Student Blog from Orla Queally (IRE) and Faustine Otero-Chinot (France)


This week I was working at Sun Chariot. This yard is used as the main foaling unit in which around 350 mares will be foaled throughout the 2023 season. This yard is filled up with around 40 pregnant mares who are all due to foal in the following weeks. A typical day at Sun Chariot starts off by checking each mare’s bag and then recording the ones that are waxing and ones that are running milk. Following this we do treatments, put the mares into the paddocks and muck out their boxes Each day a student in also appointed to be on mare watch which involves checking the mares every 15 minutes.

We also check the foals who were born the night before, this includes weighing them, checking eyes and gums, monitoring their temperature, spraying their navels and making sure they have passed meconium and are drinking the mare’s milk. During my week here, I also experienced a difficult foaling where the foal required oxygen when it was born. This was a great experience for me as I had never had to do this procedure before.

Vets also attend to some mares in the mornings to do checks, scans and swabs, what I found particularly interesting was the removal of a cervical cerclage suture. This is a treatment for cervical weakness which prevents late miscarriage or preterm birth.

As myself and Faustine were class leaders we were asked to introduce the class on Tuesday to a guest lecturer. Gary O’Gorman works for the IHRB as the Senior Flat Handicapper. This was the highlight of me week as I learned a lot about the process of handicapping a horse and how it is done fairly.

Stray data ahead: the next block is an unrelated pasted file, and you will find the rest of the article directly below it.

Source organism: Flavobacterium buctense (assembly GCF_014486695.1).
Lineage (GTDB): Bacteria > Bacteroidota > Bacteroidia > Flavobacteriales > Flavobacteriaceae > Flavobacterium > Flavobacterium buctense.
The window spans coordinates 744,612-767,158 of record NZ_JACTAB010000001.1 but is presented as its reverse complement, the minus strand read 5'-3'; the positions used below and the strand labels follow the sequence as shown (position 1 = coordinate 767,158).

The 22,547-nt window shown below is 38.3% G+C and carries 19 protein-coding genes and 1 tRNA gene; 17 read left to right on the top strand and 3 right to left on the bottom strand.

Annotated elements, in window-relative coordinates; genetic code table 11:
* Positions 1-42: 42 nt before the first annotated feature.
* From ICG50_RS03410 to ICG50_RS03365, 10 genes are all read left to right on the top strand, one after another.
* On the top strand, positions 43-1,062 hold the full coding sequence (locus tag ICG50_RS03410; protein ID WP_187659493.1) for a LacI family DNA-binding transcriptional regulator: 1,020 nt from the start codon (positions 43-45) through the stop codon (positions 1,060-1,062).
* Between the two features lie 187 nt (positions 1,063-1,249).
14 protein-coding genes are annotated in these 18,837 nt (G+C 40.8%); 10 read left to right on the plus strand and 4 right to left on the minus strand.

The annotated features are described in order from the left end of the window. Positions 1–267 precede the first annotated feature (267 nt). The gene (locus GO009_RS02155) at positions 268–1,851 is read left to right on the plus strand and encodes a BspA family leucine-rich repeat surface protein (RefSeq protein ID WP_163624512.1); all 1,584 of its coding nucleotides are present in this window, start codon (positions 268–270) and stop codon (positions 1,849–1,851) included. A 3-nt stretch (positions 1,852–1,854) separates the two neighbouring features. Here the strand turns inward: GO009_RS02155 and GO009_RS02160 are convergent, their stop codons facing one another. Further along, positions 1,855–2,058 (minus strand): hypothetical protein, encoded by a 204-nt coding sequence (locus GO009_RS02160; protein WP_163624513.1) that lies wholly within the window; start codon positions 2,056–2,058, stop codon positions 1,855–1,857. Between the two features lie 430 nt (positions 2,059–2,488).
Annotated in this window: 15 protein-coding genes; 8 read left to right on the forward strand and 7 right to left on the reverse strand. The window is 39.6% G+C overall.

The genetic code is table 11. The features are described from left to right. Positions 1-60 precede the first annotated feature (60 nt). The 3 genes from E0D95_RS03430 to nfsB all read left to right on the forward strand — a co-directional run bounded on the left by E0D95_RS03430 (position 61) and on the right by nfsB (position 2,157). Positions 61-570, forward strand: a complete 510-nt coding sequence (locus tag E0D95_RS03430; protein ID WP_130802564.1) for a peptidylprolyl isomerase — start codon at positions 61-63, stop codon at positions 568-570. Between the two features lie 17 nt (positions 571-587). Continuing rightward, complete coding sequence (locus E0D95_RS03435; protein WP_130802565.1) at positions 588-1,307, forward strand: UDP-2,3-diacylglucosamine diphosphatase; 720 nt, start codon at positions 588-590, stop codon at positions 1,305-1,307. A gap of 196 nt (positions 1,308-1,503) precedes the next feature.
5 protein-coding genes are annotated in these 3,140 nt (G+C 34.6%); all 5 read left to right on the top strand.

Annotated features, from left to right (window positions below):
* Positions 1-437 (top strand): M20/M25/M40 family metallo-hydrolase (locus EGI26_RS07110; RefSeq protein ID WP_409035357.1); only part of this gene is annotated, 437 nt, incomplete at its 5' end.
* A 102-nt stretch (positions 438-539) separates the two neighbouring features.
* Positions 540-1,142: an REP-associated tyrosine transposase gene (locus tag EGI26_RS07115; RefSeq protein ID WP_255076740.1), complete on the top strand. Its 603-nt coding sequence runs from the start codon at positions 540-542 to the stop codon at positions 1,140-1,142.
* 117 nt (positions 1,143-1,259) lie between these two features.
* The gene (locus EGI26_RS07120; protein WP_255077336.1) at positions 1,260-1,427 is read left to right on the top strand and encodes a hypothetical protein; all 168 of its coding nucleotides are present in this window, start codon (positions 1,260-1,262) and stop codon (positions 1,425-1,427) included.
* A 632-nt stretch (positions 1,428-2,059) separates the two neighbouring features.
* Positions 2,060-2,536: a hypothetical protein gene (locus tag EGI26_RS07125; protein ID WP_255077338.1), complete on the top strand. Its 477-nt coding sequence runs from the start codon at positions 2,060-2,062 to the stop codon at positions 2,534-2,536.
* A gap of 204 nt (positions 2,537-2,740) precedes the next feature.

This week, I have been working at Blandford yard where mares go after foaling. What I appreciated in this yard is that it covers many aspects of breeding. On top of taking care of the of about 23 mares and foals, this barn’s purpose is to get the mares back in foal, which means daily teasing, vetting and sometimes treatments when the mares struggle to get back in season. Through this process, I realised the importance of nutrition, vet and farrier follows up. Indeed, foaling and nursing can be hard on them and it is our role to make sure they don’t lack nutrients and maintain good condition. Some of them needed extra feed and comfort mash whereas some others needed their feed reduced because there was a risk for them to get laminitis.

In this barn, some foals are only a few days old and others are about 2 months so we needed to adapt the size of the paddocks and the turn out rotation accordingly. One of our foals was born with bad conformation called “windswept”, this one couldn’t go out as much as the others and needed a smaller paddock to allow him the time to strengthen up.

I enjoyed my week working in Blandford and I would say it made me improve  my attention to detail which is crucial when we work with mares and foals.



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Brallistown Little, Tully, Co. Kildare,
R51 KX25, Ireland

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